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Entertainment Special: A conversation with producer Kathleen Kennedy

In this issue, we launch the first in a series of Q&A sessions with leading figures in the feature film and television industry. Over the next several months, their unique perspectives will give readers an "insider's" look at the world of Hollywood.

We begin with Kathleen Kennedy, one of the most successful movie producers in the history of Hollywood. Just a partial list of her producing credits includes some of Hollywood's biggest box office hits as well as respected cinematic achievements. With such films as Signs, AI: Artificial Intelligence, the Jurassic Park and Back to the Future series, Twister, The Bridges of Madison County, Schindler's List, Who Framed Roger Rabbit, Empire of the Sun, An American Tail, and E.T. The Extra-Terrestrial, among numerous others, Kennedy has established herself as one of the giants in the motion picture industry.

Her exalted status as a producer and her role as president of the Producers Guild of America have allowed her to take a leadership role in promoting diversity within her industry. Under her guidance last year, the PGA mounted A Celebration of Diversity, a spectacular event devoted to recognizing the contributions of the many minorities which have helped shape Hollywood's legacy from its infancy to the present.

Created to celebrate and promote broader diversity in film, television and new media productions, A Celebration of Diversity is just one way in which the Producers Guild of America hopes to create awareness and stimulate discussion of significant social issues.

ICT: Explain what The Producers Guild Celebration of Diversity event is about and how it came to be?

KENNEDY: The Celebration of Diversity emerged out of an earlier Producers Guild event, the Oscar Micheaux Awards, which recognized producers who embodied the legacy of the pioneering African-American filmmaker, Oscar Micheaux. In revisiting the Oscar Micheaux Awards, the PGA decided to broaden the outreach of the event, honoring producers and productions that embrace the ideals of cultural diversity.

ICT: What prompted you to champion the diversity issue during your presidency of the Producers Guild of America?

KENNEDY: Though our society has become more diverse and pluralistic over the past 10 or 20 years, that diversity remains under-represented in the motion pictures and television programming our industry creates. It's profoundly and personally important to me that as producers, we work to create and promote entertainment that is reflective of the diversity of our audience.

ICT: What positive results have you noted as a result of the first Celebration of Diversity?

KENNEDY: The first Celebration of Diversity generated a great deal of attention from within the entertainment industry and within the trade press, in addition to granting a PGA scholarship to a minority producing student with financial need. It would be disingenuous for me to claim credit for the growing number of well-received film and television projects featuring diverse casts and points of view (for instance, Sony's "Antwone Fisher" and ABC's "George Lopez," to name just a couple), this is an issue that is gaining traction in the entertainment industry. I firmly believe that the Celebration of Diversity has reinforced that message and encouraged studios and networks to take chances on programs that appeal to a diverse audience.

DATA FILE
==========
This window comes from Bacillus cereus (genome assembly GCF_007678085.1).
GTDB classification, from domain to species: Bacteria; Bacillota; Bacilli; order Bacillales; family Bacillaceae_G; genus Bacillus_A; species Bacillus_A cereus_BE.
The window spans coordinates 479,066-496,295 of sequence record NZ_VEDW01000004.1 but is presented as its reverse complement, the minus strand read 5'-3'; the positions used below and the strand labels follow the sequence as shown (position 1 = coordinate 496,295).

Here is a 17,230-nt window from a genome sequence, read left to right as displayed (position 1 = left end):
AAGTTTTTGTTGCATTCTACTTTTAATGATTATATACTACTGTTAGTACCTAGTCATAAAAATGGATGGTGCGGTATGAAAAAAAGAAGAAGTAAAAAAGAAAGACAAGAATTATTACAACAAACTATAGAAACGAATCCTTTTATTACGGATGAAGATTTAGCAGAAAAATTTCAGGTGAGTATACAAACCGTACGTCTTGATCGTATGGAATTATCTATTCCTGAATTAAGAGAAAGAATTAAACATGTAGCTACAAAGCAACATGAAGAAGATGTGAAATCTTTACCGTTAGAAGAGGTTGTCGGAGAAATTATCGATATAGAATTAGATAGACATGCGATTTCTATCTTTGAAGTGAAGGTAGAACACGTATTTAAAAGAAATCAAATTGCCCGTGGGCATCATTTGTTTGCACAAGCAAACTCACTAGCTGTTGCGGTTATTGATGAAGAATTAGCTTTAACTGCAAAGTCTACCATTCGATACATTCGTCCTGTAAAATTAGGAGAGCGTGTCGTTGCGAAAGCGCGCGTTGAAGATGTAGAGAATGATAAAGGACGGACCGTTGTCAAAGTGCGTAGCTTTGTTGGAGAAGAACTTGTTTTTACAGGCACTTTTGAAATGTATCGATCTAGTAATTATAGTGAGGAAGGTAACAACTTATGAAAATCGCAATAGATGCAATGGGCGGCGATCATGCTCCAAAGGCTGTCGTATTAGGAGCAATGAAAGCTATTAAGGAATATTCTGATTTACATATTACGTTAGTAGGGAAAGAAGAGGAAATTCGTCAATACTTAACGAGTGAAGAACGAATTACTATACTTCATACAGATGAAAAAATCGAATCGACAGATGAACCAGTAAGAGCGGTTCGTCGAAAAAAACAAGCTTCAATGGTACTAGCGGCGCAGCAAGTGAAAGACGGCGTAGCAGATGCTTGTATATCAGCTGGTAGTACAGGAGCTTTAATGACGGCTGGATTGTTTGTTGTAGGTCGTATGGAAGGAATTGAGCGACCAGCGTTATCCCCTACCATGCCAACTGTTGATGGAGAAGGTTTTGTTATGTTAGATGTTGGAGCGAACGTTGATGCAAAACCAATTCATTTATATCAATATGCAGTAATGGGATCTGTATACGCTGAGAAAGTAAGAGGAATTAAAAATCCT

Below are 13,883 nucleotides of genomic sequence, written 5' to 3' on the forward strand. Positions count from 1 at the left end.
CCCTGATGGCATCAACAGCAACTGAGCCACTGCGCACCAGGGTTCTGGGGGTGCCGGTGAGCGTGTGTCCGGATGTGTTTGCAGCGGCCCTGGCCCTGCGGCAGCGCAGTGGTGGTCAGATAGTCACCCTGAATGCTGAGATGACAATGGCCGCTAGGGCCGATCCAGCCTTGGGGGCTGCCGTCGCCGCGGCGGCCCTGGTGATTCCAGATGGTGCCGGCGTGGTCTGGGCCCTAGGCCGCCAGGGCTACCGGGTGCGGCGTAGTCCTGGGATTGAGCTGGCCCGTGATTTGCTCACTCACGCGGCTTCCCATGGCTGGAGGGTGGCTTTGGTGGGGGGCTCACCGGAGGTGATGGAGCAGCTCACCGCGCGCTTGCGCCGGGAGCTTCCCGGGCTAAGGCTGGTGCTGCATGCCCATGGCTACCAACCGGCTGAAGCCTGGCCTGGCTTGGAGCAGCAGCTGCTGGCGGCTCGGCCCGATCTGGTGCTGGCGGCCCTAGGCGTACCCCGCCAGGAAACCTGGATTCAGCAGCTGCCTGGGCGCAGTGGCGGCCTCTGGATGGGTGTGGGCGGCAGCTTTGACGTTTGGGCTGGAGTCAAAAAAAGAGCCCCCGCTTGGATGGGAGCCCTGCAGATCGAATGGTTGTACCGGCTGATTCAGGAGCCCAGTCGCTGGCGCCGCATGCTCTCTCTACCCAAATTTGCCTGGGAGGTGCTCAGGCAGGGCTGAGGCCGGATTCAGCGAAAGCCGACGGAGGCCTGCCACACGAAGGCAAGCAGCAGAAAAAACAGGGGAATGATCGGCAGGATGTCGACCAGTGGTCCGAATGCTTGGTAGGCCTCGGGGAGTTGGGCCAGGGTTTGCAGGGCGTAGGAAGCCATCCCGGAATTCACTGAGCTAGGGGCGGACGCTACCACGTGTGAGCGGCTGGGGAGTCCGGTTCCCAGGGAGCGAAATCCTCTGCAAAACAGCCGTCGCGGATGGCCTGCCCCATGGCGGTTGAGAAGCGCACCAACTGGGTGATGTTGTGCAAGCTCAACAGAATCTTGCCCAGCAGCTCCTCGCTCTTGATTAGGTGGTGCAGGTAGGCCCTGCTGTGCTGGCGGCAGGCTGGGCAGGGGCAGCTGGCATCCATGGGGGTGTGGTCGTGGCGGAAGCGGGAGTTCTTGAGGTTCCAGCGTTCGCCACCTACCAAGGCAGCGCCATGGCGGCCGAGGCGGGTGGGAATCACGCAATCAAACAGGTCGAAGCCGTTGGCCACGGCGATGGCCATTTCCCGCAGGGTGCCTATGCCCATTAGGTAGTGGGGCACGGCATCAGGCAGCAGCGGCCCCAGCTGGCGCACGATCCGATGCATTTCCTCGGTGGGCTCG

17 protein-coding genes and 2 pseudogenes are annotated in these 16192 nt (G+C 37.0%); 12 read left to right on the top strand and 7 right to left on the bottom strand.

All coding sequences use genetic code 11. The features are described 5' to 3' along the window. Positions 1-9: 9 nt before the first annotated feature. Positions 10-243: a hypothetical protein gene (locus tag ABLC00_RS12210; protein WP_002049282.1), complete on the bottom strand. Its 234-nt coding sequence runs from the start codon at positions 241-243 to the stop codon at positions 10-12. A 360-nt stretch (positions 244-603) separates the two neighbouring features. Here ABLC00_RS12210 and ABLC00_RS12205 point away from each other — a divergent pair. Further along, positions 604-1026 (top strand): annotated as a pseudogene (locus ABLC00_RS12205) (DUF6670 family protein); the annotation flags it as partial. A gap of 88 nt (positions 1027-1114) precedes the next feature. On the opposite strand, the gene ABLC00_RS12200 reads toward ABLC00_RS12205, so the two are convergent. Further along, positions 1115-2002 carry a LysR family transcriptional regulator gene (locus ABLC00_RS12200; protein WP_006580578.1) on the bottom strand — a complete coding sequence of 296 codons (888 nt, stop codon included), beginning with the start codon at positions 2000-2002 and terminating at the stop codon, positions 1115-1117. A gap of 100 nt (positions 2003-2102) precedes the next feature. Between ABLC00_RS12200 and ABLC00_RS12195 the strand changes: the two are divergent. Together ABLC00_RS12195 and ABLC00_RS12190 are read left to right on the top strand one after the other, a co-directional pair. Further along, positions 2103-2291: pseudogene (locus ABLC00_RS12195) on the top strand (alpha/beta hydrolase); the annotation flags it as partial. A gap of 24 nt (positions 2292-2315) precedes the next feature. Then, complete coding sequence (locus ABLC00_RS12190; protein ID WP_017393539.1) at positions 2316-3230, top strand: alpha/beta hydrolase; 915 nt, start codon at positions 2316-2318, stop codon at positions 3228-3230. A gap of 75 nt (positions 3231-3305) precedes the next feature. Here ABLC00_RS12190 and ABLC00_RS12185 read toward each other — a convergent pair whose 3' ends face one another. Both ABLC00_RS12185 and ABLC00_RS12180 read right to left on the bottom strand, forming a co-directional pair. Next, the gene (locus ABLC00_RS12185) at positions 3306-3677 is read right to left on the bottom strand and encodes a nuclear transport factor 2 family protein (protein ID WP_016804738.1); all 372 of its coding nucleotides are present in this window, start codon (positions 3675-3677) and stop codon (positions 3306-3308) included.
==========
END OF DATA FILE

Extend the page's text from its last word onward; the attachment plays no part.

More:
ICT: Why is the Producers Guild an appropriate organization to take a leadership role in the area of diversity in Hollywood?

KENNEDY: Producers have always taken a leadership role in our industry. Film and television production starts with the producer; it's the producer's initial vision that sets the wheels in motion, so to speak. It's only natural that the Producers Guild should step to the forefront to try to effect positive change in the industry.

ICT: How does diversity make the motion picture and television industry a more viable and stronger marketplace, economically and artistically?

KENNEDY: Diversity is strength; this is true in virtually every arena of human understanding, from ecology to economics. Our striving for diversity in our productions is a natural outgrowth of the first rule of mass entertainment: reach as many people as possible. If there are segments of our society who look at films and television programs and can't recognize themselves or their stories that represents a failure on the part of our industry. Promoting different points of view not only creates a broader audience, but a more tolerant society. Now more than ever, it's essential to recognize and respect our differences even as we celebrate our commonalities.

ICT: What can individual producers do to champion diversity?

KENNEDY: Producers can do any number of things. They can fight to get challenging material produced and distributed. They can hire a diverse producing team. They can mentor younger producers, individuals who otherwise might not receive that kind of guidance, due to the cultural biases that, sadly, we all know exist in our society. But these ideas are just a few off the top of my head.

ICT: Can you point to any upcoming productions, in particular, which you think reflect a positive movement towards diversity in Hollywood?

KENNEDY: One trend that I find heartening is the growing number of "buddy pictures," such as the upcoming "Bulletproof Monk" and the recently released "Shanghai Knights." These films aren't likely to contend for Oscars, but they depict ways in which individuals of diverse backgrounds can find common ground while respecting their differences. Best of all, these movies don't sermonize; diversity is simply understood to be a fact of life, and the basis of a healthy partnership.

ICT: Are there plans for another Celebration of Diversity event?

KENNEDY: Yes, the second annual Celebration of Diversity is scheduled for Oct. 1, 2003.